We may be nearing the edge of the “telehealth cliff,” which refers to the potentially abrupt elimination of pandemic-era virtual care benefits as the severity of Covid-19 abates nationwide.
The federal policies that have allowed telehealth coverage and waived in-person clinician visit requirements for prescriptions are in jeopardy once the Covid-19 public health emergency expires. The PHE is set to expire on October 15, but it is expected to be extended because the Department of Health and Human Services has not provided the 60-day notice it said it would issue once the emergency ends for good. The emergency has been extended multiple times already.
While we don’t know exactly when the PHE will come to an end, it’s important for the healthcare industry to advocate for the extension of telehealth flexibilities for at least two years following the end of the emergency, Julia Harris, senior policy analyst for the health policy project at the Bipartisan Policy Center, said in an interview. She noted that the benefits should be extended but with caveats in two key areas — the prescription of addictive medications and audio-only visits.
Once the pandemic emerged, HHS’ telehealth policy “was to basically turn everything on and remove all the guardrails that had previously been in place,” according to Harris. HHS gave all providers who were eligible to bill Medicare the ability deliver services virtually, as well as allowed providers to use popular conferencing platforms like Zoom and FaceTime for telehealth appointments. The department also expanded Medicare coverage for audio-only visits, and it waived the requirement that patients must have an established relationship with a provider before receiving telehealth services.
All of these benefits have been tied to the Covid-19 PHE. If they’re not protected once the emergency expires, things will go back to the way they were before the pandemic — most Medicare beneficiaries will lose their access to virtual care unless they live in rural areas or enroll in Medicare Advantage, Harris pointed out.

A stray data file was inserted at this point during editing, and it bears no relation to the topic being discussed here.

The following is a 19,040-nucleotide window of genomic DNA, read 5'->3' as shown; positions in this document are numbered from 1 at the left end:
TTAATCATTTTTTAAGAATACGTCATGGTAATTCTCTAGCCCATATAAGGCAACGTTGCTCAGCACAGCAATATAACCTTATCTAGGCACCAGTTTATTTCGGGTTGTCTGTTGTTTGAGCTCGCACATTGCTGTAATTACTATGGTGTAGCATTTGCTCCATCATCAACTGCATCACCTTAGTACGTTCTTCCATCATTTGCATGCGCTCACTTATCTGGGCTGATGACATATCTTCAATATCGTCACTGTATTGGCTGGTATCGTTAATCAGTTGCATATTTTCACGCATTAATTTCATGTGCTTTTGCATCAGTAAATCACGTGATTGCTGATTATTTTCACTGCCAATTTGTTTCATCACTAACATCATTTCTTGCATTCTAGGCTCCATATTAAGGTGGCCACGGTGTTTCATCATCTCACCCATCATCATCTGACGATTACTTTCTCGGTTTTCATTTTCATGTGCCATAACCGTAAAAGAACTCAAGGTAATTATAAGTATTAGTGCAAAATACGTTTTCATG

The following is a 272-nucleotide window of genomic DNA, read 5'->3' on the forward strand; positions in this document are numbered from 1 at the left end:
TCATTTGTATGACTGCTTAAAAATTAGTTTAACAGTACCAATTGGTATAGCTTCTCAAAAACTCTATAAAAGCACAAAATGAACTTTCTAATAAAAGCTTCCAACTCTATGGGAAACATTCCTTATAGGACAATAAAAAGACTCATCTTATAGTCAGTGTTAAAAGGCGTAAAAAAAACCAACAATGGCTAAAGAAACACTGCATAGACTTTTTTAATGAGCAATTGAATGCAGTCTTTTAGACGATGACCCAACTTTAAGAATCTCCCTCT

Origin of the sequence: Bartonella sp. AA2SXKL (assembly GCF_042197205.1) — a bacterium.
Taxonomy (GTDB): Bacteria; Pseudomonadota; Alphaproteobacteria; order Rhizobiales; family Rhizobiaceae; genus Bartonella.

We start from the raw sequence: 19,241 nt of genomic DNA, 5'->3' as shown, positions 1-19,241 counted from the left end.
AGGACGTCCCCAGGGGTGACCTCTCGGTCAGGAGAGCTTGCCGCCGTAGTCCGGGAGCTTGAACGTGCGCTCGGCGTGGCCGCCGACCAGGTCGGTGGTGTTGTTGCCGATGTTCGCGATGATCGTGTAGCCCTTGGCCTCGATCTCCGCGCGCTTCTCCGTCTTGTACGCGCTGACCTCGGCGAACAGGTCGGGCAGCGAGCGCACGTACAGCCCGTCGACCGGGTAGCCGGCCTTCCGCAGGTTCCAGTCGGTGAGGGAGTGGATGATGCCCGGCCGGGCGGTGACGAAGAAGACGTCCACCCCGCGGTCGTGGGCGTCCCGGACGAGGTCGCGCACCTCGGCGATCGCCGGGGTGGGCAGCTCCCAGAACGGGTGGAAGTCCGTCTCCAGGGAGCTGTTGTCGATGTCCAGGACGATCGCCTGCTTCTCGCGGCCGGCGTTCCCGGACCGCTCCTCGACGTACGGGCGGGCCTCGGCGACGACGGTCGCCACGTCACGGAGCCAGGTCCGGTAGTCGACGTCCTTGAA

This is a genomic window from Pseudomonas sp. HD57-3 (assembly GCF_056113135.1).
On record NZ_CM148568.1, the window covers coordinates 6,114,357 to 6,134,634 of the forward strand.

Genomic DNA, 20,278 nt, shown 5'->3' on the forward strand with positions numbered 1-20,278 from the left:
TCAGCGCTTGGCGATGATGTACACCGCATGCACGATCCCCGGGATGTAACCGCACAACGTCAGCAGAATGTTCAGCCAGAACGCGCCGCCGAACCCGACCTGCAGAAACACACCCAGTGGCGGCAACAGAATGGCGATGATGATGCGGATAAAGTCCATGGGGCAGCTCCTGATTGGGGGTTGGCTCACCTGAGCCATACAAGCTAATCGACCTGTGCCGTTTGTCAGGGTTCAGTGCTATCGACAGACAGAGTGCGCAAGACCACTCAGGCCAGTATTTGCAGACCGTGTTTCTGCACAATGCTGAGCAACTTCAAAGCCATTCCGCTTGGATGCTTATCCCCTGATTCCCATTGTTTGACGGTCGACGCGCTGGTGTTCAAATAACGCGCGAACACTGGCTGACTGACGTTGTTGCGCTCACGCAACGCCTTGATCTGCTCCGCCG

The Bipartisan Policy Center recently released a report that detailed the massive increase in telehealth utilization since the pandemic. Virtual care accounted for less than 1% of Medicare claims before the pandemic, but the modality jumped to a peak of 32% in April 2020, leveling off to 13-17% by July 2021.
People who were eligible for Medicare because of a disability, those with end-stage renal disease, people with multiple chronic conditions and those who were dually eligible for both Medicare and Medicaid were the cohorts who were much more likely to utilize telehealth, the report found.
This demonstrates that pandemic-era telehealth flexibilities have “created easier pathways to get care for people who struggle with mobility or who have multiple health problems,” Harris noted. She said eliminating such flexibilities could lead these populations to seek care less, which could lead to negative and potentially fatal health outcomes.
While it’s imperative that the healthcare industry call upon Congress to protect telehealth benefits, there are two key guardrails that should also be advocated for, according to Harris.
The first has to do with the fact that some providers might be taking advantage of looser pandemic rules around prescribing medications. Some virtual mental health care startups, such as Cerebral and Peak, have come under fire this year for indiscriminate prescribing practices for Adderall and ketamine. The Drug Enforcement Administration is even conducting an investigation into Cerebral’s prescriptions.
Harris suggested the federal government set limitations on which kinds of controlled substances can be prescribed via telehealth, recommending that Congress reevaluate its flexibilities for medications that have a potential for abuse or addiction.
The other area of concern is audio-only visits. This flexibility was established during the early pandemic because many Americans faced barriers to using videoconferencing technology, such as not having a smartphone or lacking broadband access.
“But it’s a previously unused modality, and really not a lot is known about the quality of that care. And so what we recommend is that not that it goes away, but that we try to limit that benefit to the people who really have access issues as opposed to just a blanket policy,” Harris said.
She also recommended that audio-only visits be limited to patients who have an existing relationship with their provider, as this creates less risk than if a provider were to meet someone over the phone for the first time and immediately begin delivering care.
Photo: Alisa Zahoruiko, Getty Images